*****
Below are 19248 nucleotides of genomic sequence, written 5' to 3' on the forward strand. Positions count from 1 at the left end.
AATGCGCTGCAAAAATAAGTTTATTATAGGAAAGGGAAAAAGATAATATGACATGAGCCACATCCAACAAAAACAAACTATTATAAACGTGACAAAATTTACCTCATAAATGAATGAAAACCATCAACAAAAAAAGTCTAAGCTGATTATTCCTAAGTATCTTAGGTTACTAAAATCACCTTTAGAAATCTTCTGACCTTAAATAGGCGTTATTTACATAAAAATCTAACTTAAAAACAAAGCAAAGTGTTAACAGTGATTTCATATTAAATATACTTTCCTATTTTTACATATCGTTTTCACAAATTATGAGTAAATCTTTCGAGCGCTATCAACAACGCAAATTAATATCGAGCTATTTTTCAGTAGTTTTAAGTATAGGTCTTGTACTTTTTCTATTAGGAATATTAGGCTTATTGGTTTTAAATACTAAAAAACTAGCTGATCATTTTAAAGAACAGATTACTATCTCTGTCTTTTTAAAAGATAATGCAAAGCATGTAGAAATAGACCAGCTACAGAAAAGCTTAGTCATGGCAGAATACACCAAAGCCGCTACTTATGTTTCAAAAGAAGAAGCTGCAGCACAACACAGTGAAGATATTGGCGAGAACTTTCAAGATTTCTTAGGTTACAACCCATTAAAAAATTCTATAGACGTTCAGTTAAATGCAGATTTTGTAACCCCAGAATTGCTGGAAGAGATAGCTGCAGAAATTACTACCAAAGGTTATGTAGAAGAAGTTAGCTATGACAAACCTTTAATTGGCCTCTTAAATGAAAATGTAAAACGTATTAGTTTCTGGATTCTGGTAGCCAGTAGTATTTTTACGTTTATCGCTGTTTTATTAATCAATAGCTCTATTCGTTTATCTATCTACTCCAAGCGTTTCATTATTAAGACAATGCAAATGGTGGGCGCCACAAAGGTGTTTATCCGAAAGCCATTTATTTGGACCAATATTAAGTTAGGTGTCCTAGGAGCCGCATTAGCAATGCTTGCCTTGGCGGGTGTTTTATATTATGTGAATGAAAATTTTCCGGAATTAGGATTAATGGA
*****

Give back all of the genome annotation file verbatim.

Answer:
Below are 19248 nucleotides of genomic sequence, written 5' to 3' on the forward strand. Positions count from 1 at the left end.
AATGCGCTGCAAAAATAAGTTTATTATAGGAAAGGGAAAAAGATAATATGACATGAGCCACATCCAACAAAAACAAACTATTATAAACGTGACAAAATTTACCTCATAAATGAATGAAAACCATCAACAAAAAAAGTCTAAGCTGATTATTCCTAAGTATCTTAGGTTACTAAAATCACCTTTAGAAATCTTCTGACCTTAAATAGGCGTTATTTACATAAAAATCTAACTTAAAAACAAAGCAAAGTGTTAACAGTGATTTCATATTAAATATACTTTCCTATTTTTACATATCGTTTTCACAAATTATGAGTAAATCTTTCGAGCGCTATCAACAACGCAAATTAATATCGAGCTATTTTTCAGTAGTTTTAAGTATAGGTCTTGTACTTTTTCTATTAGGAATATTAGGCTTATTGGTTTTAAATACTAAAAAACTAGCTGATCATTTTAAAGAACAGATTACTATCTCTGTCTTTTTAAAAGATAATGCAAAGCATGTAGAAATAGACCAGCTACAGAAAAGCTTAGTCATGGCAGAATACACCAAAGCCGCTACTTATGTTTCAAAAGAAGAAGCTGCAGCACAACACAGTGAAGATATTGGCGAGAACTTTCAAGATTTCTTAGGTTACAACCCATTAAAAAATTCTATAGACGTTCAGTTAAATGCAGATTTTGTAACCCCAGAATTGCTGGAAGAGATAGCTGCAGAAATTACTACCAAAGGTTATGTAGAAGAAGTTAGCTATGACAAACCTTTAATTGGCCTCTTAAATGAAAATGTAAAACGTATTAGTTTCTGGATTCTGGTAGCCAGTAGTATTTTTACGTTTATCGCTGTTTTATTAATCAATAGCTCTATTCGTTTATCTATCTACTCCAAGCGTTTCATTATTAAGACAATGCAAATGGTGGGCGCCACAAAGGTGTTTATCCGAAAGCCATTTATTTGGACCAATATTAAGTTAGGTGTCCTAGGAGCCGCATTAGCAATGCTTGCCTTGGCGGGTGTTTTATATTATGTGAATGAAAATTTTCCGGAATTAGGATTAATGGA